Artwork by Joan Miró, Esencias de la tierra y proverbios del mar (1970)
about Joan Miró
Joan Miró (Barcelona, 1893, Palma de Mallorca, 1993) was a painter, sculptor, engraver and ceramicist. Joan Miró's works collect motifs drawn from the realm of memory and the subconscious, and are among the most original of the 20th century. He studied at the School of Fine Arts and at the Galí Academy. In 1920 he moved to Paris, meeting Pablo Picasso, where, under the influence of surrealist poets and writers, he matured his style. Miró starts from memory, fantasy and the irrational to create works that are visual transpositions of surrealist poetry.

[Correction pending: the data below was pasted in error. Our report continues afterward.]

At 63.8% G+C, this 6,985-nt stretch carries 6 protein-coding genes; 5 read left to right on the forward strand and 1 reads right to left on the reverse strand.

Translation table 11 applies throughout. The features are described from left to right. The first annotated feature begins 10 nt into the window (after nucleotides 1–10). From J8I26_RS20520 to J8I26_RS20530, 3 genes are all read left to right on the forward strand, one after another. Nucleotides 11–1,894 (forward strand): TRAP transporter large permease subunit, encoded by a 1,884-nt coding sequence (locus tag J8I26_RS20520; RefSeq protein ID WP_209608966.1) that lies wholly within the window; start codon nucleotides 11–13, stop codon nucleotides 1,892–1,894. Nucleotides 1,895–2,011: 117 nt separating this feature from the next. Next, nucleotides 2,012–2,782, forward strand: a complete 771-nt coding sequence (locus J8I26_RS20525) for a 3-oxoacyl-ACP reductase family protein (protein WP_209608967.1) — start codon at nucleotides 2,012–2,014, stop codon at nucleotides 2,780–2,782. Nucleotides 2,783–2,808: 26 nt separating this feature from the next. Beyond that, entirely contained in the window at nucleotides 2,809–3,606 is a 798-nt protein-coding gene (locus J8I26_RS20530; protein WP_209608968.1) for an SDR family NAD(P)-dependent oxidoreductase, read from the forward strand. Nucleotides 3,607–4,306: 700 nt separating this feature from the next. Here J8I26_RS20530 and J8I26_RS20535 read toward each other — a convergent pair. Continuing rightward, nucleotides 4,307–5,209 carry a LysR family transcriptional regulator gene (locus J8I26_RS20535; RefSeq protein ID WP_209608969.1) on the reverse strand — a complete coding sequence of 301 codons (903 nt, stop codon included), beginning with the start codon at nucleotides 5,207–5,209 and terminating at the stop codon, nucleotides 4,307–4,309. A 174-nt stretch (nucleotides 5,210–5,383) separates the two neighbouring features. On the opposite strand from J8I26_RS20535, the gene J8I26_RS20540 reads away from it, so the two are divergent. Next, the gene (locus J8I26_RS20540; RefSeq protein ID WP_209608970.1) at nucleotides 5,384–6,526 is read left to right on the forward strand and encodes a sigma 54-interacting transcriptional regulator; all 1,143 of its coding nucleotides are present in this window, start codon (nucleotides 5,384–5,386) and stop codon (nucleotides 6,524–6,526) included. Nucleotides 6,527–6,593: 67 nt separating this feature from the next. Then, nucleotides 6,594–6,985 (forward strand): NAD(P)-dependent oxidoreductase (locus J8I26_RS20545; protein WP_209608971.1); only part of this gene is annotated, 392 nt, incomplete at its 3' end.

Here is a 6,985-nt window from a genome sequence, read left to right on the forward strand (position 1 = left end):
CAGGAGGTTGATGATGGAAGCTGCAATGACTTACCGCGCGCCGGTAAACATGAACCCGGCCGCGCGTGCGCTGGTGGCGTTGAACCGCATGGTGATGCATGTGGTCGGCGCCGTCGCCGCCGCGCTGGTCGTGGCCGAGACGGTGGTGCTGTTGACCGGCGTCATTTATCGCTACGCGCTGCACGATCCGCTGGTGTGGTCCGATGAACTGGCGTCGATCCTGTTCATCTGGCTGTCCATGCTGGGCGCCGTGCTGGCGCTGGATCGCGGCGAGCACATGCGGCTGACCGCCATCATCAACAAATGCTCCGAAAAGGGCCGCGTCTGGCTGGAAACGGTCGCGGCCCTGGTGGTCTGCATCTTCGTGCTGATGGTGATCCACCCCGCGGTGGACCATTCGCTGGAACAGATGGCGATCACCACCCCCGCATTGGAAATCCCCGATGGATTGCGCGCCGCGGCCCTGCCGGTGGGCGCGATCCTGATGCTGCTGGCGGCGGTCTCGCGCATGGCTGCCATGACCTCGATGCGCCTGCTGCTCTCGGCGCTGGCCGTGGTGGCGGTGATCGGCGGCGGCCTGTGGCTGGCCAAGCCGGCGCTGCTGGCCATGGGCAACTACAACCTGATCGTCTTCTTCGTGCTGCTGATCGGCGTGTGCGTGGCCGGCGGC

These dream visions often carry a humorous or fantastic vision, containing distorted images of animals playing, twisted organic shapes or strange geometric constructions. Later, Miró produced more ethereal works which organic forms and figures are reduced to abstract dots, lines, and explosions of color. After the start of World War II, in 1940, Miró returned to Spain, where he experimented with other artistic media, such as engravings and lithographs, to which he dedicated himself in the 1950s. He also made watercolors, pastels, collages, and painting on copper, sculpture, theatrical scenography and tapestry cartoons.